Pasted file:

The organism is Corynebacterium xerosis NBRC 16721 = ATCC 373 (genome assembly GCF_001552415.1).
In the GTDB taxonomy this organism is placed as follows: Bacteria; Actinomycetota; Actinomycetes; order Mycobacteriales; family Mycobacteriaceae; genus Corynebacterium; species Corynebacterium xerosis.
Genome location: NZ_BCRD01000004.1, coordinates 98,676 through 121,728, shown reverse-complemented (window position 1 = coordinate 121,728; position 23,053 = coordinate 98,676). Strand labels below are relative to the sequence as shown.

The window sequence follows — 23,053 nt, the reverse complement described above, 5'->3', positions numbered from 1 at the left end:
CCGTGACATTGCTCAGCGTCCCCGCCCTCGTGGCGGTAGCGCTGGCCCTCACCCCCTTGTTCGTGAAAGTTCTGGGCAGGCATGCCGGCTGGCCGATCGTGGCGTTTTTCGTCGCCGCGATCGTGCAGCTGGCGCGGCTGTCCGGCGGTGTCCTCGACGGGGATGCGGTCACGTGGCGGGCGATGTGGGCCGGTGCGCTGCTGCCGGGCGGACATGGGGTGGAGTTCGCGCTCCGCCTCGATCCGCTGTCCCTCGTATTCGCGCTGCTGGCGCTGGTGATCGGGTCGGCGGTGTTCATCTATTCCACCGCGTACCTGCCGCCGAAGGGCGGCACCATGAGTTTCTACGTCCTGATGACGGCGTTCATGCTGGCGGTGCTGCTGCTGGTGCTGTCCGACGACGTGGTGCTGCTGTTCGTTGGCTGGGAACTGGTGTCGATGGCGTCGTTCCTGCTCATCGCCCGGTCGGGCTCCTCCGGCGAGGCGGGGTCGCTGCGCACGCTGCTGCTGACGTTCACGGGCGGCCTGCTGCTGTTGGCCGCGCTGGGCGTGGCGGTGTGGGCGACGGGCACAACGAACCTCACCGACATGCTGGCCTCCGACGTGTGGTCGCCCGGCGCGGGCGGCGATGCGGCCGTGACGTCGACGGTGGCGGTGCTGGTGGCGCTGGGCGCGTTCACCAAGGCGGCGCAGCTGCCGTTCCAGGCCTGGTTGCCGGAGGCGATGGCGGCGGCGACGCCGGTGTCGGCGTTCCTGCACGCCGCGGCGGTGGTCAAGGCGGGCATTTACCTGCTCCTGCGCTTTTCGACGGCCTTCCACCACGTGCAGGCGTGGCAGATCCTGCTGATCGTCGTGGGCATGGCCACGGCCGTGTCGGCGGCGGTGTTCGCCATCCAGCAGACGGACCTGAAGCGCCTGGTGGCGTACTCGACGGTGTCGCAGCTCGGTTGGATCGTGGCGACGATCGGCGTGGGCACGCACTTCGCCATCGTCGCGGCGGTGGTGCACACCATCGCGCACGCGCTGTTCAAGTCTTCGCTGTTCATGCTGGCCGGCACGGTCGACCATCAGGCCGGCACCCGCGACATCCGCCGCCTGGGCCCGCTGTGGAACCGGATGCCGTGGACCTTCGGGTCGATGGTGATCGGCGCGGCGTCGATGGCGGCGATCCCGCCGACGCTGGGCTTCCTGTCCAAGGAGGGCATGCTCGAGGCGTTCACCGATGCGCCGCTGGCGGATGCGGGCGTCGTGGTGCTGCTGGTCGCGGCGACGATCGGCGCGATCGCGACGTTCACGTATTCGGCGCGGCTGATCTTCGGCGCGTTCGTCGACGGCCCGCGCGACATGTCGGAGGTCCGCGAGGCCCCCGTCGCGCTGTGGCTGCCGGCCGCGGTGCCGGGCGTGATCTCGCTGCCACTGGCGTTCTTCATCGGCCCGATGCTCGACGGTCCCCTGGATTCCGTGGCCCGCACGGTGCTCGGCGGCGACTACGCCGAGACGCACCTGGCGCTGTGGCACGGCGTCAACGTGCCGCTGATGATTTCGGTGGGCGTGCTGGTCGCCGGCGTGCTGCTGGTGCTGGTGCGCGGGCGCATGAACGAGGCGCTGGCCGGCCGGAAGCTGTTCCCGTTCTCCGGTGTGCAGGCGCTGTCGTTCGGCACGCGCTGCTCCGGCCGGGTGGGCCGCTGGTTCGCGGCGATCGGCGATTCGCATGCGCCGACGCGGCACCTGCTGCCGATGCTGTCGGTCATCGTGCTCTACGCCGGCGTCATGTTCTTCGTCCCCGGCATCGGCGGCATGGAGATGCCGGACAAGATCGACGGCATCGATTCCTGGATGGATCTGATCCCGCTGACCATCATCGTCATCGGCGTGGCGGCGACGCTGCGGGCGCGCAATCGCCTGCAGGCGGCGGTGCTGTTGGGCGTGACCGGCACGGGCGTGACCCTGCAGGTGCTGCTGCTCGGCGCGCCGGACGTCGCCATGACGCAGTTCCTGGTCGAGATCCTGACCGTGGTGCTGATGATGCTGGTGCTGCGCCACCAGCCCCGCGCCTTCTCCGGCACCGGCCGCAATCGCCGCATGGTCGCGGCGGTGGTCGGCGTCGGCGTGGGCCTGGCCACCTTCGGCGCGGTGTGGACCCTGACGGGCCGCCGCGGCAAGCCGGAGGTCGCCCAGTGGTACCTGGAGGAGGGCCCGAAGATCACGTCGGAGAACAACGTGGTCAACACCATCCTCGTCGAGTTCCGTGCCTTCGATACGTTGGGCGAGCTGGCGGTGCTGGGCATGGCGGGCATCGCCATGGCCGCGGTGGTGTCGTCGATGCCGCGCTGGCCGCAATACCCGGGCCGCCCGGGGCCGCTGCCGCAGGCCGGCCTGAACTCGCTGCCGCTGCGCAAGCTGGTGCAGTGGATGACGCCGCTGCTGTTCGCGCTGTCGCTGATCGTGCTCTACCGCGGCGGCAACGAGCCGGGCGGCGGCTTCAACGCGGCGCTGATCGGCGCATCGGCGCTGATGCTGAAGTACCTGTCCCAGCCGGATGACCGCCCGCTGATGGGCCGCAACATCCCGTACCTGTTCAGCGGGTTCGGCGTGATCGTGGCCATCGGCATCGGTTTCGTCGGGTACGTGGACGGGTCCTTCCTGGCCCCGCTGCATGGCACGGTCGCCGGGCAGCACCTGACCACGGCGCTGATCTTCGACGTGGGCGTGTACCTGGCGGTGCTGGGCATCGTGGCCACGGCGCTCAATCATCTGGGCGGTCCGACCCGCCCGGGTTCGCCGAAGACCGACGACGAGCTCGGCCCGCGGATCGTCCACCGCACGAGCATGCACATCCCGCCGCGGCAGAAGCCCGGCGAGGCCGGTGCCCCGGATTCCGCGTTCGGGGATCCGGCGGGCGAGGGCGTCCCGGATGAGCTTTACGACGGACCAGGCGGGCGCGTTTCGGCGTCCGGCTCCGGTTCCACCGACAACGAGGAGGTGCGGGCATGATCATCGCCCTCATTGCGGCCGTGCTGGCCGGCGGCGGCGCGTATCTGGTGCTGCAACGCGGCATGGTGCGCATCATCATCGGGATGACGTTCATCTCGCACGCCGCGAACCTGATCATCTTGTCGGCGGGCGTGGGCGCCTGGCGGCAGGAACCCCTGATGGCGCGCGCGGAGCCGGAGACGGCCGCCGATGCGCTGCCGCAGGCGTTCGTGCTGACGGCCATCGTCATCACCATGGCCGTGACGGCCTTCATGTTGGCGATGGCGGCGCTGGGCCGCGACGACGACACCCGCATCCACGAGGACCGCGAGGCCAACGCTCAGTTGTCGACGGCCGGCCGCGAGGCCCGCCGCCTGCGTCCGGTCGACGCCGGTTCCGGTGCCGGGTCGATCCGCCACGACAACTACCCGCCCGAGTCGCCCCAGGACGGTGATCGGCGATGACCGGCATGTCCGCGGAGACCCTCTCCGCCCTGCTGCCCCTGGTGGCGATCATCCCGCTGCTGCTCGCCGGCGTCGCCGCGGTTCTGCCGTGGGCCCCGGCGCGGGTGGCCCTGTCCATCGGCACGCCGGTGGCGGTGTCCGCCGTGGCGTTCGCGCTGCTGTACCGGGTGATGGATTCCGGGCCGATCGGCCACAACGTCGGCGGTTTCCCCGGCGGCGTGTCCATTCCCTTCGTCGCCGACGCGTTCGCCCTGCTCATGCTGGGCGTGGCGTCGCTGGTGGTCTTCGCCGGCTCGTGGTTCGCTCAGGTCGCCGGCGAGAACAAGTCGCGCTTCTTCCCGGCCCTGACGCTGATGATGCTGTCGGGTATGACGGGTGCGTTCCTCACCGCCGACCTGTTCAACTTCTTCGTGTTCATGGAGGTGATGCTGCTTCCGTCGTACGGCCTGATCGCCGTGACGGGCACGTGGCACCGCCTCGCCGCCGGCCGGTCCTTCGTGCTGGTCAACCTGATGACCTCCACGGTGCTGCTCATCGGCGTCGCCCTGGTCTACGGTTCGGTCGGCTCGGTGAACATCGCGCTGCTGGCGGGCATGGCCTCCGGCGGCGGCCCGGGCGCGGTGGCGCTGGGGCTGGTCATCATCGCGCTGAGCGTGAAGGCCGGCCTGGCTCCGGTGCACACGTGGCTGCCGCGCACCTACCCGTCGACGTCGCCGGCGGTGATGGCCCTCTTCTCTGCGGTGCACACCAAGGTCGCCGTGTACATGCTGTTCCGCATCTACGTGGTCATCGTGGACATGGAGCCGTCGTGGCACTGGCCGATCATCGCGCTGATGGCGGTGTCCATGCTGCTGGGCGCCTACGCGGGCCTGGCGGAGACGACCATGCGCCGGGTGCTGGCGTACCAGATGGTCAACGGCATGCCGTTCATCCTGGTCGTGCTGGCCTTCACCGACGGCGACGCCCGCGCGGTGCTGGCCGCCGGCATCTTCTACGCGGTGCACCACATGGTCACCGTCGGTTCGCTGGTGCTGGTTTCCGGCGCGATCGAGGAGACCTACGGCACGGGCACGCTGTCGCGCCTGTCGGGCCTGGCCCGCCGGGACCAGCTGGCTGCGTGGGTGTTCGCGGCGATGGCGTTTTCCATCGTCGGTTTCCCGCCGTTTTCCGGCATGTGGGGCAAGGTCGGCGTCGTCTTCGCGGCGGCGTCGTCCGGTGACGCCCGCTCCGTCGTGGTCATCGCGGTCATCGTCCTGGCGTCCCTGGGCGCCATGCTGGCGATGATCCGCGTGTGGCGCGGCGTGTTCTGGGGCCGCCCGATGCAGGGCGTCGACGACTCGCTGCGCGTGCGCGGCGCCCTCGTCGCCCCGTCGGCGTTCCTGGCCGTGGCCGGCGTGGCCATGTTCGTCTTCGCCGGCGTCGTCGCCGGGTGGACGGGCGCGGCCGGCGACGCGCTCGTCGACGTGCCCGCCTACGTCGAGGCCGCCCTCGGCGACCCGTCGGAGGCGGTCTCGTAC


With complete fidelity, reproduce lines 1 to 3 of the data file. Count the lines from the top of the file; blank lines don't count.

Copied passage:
The organism is Corynebacterium xerosis NBRC 16721 = ATCC 373 (genome assembly GCF_001552415.1).
In the GTDB taxonomy this organism is placed as follows: Bacteria; Actinomycetota; Actinomycetes; order Mycobacteriales; family Mycobacteriaceae; genus Corynebacterium; species Corynebacterium xerosis.
Genome location: NZ_BCRD01000004.1, coordinates 98,676 through 121,728, shown reverse-complemented (window position 1 = coordinate 121,728; position 23,053 = coordinate 98,676). Strand labels below are relative to the sequence as shown.